13 Sizzling Questions about Marijuana and Chronic Pain
Celeste Cooper, RN | Jul 11th 2016 Apr 10th 2017
The cannabis plant: is it hemp, CBD, or marijuana? Does it matter? Are there benefits and risks? Is it recommended for treating pain?Approximately half of all states have medical cannabis laws in some form or another, but are the laws the same in all states? Who can recommend it, and how do you talk to your doctor about it? Let’s answer these and other important questions.
How long have we been studying medicinal marijuana (MMJ)?
W. B. O’Shaughnessy, M.D. published case studies on what we know today as MMJ in one of the oldest peer reviewed journals in 1843. Benefits of cannabis were reported for various convulsive disorders, cholera, rheumatism and more. He prepared tinctures, and resin for use in pills, and he assessed therapeutic doses directly related to these medical problems.
Do you have to smoke MMJ to get the benefits?
No. Smoking MMJ works faster, but vaporizing provides cannabinoids at low temperatures without the by-products of smoke. Edibles are available, but it is harder to determine the effect. Topical preparations may be helpful for muscle and joint pain, and skin conditions. Tinctures/elixirs are highly concentrated, readily absorbed under the tongue with precautions.
What is the difference between hemp, marijuana and cannabis?
Hemp, cannabis, and marijuana are all part of the cannabis sativa species. There are more than 80 known cannabinoids in cannabis plants. Concentrations of CBD (cannabidiol) and THC (tetrahydrocannabinol) are the highest.
How is hemp used?
The cannabis we know today as hemp was bred with other plants to provide fiber. It’s used to make products including rope, fabrics, paper, and other consumer products. Hempseed is compressed and used for biodiesel fuel. Hemp produces more CBD than THC and countries that grow hemp restrict THC equivalencies. Canada, as an example, restricts THC content maximum to 0.3%.
What makes marijuana different from hemp?
Cannabis with higher THC levels than CBD is considered marijuana and has psychoactive qualities. On average, marijuana cannabis has 5 to 20 percent THC, but some strains can be higher. (Leaf Science).
Does all cannabis make you high?
No. Neither hemp oil nor CBD oil causes euphoria, but there is a difference. Industrial grade “hemp oil” is extracted from agricultural hemp plants grown from seeds and has little CBD resin. Horticultural medical grade “CBD oil,” though sometimes also referred to as “Hemp Oil,” is extracted from plants grown from asexually reproduced clones producing high concentration of CBD resin.
What are the medical qualities of CBD?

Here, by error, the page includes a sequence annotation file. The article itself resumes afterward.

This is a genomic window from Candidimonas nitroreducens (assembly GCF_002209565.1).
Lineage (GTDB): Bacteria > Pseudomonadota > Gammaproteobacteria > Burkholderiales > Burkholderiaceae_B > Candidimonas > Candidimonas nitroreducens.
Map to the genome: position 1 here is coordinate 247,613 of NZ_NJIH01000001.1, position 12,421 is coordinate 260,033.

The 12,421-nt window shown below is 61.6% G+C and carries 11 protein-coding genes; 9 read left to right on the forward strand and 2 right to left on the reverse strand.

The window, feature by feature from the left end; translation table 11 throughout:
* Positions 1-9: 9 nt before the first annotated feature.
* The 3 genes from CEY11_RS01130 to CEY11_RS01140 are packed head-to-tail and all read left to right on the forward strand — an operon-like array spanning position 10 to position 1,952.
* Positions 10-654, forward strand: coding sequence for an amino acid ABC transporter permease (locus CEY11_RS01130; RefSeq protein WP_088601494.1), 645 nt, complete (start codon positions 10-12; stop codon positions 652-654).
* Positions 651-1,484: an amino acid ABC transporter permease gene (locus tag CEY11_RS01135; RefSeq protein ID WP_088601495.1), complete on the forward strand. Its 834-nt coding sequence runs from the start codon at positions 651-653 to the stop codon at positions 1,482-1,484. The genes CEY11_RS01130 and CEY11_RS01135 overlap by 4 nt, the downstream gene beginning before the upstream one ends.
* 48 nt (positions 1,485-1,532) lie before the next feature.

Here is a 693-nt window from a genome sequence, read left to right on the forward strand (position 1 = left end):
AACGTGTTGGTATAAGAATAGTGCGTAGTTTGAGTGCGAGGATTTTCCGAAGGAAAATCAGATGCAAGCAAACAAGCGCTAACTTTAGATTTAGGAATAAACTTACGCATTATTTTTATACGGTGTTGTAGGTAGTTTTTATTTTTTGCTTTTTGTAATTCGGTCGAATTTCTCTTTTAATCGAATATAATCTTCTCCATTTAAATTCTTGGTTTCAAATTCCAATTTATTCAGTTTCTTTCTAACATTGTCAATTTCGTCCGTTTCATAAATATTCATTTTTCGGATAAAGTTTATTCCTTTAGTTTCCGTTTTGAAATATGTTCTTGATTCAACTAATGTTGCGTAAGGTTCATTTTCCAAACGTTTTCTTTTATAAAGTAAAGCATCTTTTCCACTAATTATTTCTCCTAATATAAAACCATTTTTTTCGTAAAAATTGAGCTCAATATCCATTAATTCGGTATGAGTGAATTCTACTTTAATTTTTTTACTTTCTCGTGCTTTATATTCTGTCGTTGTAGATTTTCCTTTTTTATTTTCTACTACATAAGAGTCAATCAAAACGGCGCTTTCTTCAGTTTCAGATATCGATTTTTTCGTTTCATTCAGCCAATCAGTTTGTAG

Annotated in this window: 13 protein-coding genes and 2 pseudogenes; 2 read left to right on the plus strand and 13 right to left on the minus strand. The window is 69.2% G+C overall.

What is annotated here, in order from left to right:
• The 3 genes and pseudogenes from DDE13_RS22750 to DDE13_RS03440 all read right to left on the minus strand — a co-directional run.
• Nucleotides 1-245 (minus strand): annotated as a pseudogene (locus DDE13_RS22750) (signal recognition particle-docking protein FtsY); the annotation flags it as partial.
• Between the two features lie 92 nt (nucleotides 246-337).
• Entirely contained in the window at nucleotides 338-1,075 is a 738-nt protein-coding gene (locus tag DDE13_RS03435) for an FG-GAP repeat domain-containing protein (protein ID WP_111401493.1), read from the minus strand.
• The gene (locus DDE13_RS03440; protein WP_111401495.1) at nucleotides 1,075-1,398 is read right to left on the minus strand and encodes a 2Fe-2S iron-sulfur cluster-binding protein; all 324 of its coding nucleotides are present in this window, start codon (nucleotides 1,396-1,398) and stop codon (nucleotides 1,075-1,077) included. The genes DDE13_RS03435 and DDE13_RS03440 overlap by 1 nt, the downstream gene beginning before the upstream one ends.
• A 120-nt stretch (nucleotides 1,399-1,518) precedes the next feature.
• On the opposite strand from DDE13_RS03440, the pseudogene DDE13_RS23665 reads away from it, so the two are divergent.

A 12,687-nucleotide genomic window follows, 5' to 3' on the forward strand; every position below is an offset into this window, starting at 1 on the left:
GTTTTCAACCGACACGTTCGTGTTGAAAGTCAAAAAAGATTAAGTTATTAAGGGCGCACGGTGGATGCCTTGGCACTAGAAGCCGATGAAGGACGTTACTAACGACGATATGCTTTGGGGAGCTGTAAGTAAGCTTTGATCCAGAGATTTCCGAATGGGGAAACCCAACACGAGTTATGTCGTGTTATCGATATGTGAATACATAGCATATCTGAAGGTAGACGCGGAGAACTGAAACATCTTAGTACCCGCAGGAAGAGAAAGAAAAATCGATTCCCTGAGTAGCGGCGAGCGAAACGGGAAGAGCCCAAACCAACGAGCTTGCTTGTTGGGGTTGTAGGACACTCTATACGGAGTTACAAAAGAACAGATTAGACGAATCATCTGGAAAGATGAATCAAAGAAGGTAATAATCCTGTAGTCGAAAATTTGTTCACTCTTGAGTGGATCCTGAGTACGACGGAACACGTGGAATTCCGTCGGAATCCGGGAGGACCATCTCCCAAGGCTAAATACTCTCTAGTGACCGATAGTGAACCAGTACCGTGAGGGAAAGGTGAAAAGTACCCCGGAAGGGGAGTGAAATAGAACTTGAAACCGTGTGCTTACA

Current Drug Safety says CBD has multiple pharmacological actions, including anti-anxiety, antipsychotic, antiemetic and anti-inflammatory properties and does not induce changes on food intake or trance, does not affect vital signs or digestion or alter psychomotor or psychological functions.
Is there a difference between the herbal plant and synthetic cannabinoids?
Yes. NIH Drug Facts says synthetic cannabinoids are similar to chemicals found in the marijuana plant, but marketing these chemicals as “synthetic marijuana” is misleading. “They are not safe legal alternatives. In fact, they may affect the brain much more powerfully than marijuana; their effects can be unpredictable and, in some cases, severe or even life-threatening.”
How many states have some type of medical cannabis law?
“Governing the States and Localities” report 25 states and the District of Columbia have varying MMJ laws. A map is provided to locate the states, updated May, 2016. Some states allow CBD oil for treatment of a limited numbers of conditions, particularly seizure disorders. “Americans for Safe Access” provides a map that includes states with “CBD Oil” legislation for qualifying patients.
Are there risks?
Everything has risk, even over-the-counter drugs. We suspect marijuana causes problems with sperm production, can harm a fetus, and can retard cognitive development during ages of brain development. If Epidiolex is approved by the FDA, cannabis could be is rescheduled from schedule 1, likely encouraging research including benefits and risks.
Who can recommend medical marijuana?
Who can recommend MMJ also varies from state to state, but in general, the provider must be state licensed, usually as a medical doctor (MD) or osteopathic physician (DO). Some states also allow naturopathic or homeopathic physicians and other licensed providers, such as a physician assistant or advanced registered nurse practitioner. Leafly offers a doctor locator.
How do I bring it up with my provider?
Good doctor-patient communication is critical to your care, regardless of the conversation. State legislation and credible research makes it easier to discuss. Share what you have learned and make sure your condition qualifies according to your state laws. Openly discuss the benefits and risks particular to you, and let your provider know the reasons you want to try MMJ.